In his State of the Union address, President Barack Obama laid out his agenda for the second year of his presidency. Thanks to Republican intransigence and voter skepticism of the scale of his plans, the agenda is largely the same as his first year’s, although couched in more moderate, conciliatory terms.
With the emphasis on tax cuts and a planned spending freeze, it was more conservative sounding too.
But despite the change in tone, the president is not backing off the big plans he brought with him to the office — health care, an overhaul of financial regulation, a cap-and-trade system to control greenhouse gases, closing the Guantanamo Bay detention camp and ending “don’t ask, don’t tell” for gays in the military.
Any one of these would constitute a significant legislative victory for Obama, but Republicans are disciplined in their opposition to virtually anything he proposes. And with the stunning upset in Massachusetts, he no longer commands a 60-vote Senate supermajority to bring legislation to a vote.
The success of his second year will depend on his persuasive powers to peel away Republican votes when needed.
He has his work cut out with that, despite his best efforts to call for bipartisan leadership in the public interest with a blind eye to who gets the credit for progress.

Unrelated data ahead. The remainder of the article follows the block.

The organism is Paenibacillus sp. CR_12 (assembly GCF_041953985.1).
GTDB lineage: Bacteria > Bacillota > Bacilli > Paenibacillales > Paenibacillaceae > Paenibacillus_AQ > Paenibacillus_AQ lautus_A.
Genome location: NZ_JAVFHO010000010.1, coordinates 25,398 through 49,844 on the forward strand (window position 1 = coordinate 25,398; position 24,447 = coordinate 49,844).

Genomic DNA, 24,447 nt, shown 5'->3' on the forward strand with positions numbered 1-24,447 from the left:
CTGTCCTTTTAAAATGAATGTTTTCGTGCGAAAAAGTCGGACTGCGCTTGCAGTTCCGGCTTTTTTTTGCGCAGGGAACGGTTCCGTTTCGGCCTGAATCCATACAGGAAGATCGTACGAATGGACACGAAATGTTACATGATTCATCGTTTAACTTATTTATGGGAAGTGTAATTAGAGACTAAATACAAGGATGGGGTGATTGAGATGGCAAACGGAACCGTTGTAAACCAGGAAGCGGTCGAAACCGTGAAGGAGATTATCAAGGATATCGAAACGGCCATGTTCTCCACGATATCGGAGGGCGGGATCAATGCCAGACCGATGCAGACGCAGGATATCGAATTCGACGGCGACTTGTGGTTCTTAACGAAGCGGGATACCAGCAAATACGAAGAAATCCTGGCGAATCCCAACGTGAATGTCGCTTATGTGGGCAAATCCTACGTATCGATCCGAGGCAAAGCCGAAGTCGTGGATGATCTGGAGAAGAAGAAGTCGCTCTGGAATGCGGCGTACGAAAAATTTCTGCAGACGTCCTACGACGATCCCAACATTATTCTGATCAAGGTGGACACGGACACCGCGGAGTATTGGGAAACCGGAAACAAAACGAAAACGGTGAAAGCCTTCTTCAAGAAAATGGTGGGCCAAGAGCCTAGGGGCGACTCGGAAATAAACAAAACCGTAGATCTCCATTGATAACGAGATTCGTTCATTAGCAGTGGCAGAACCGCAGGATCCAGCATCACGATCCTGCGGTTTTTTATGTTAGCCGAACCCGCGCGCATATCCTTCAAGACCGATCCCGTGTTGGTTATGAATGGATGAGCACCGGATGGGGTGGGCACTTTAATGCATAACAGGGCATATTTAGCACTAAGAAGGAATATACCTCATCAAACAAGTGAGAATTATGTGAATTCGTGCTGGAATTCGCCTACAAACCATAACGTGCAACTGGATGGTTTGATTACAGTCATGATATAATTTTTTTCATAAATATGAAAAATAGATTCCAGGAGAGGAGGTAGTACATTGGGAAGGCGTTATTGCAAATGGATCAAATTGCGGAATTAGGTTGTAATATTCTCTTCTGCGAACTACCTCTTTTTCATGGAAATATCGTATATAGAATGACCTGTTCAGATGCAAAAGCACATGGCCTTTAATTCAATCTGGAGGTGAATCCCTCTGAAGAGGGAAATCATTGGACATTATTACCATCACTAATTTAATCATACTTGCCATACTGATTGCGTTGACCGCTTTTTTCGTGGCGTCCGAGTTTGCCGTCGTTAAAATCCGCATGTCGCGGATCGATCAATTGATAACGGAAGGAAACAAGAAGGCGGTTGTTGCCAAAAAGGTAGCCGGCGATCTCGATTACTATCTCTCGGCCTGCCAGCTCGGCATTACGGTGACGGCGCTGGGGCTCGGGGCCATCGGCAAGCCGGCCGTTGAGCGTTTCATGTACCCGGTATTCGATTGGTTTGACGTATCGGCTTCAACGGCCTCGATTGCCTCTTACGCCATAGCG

The signature issue of his first year — health care — is momentarily stalled. But he did get bills through the House and Senate, which in any normal year would have been hailed as a significant accomplishment. But because of the economy and especially unemployment, 2009 was not a normal year. Thus, he devoted the first half hour of his speech to jobs and economic recovery.
The president, however, is not giving up on health care, as the Republicans are urging and as perhaps some Democrats privately wish. To the lawmakers’ laughter, he said, “By now it should be fairly obvious that I didn’t take on health care because it was good politics.” Turning serious, he urged, “Do not walk away from reform. Not now. Not when we are so close.”
But from here the going will only get tougher. A new president can drive the agenda in his first year in office, but in the second year most of Congress is focused not on his legislative priorities but getting re-elected in the fall.
Obama’s first State of the Union speech marked another milestone. Even though the recession, the red ink, unemployment and the unpopular bank bailout are largely not of his doing, the end of the first year in office is the expiration date on what he can blame on his predecessor.
He is a long way from the “Yes, we can!” euphoria of his first day in office when all things seemed possible.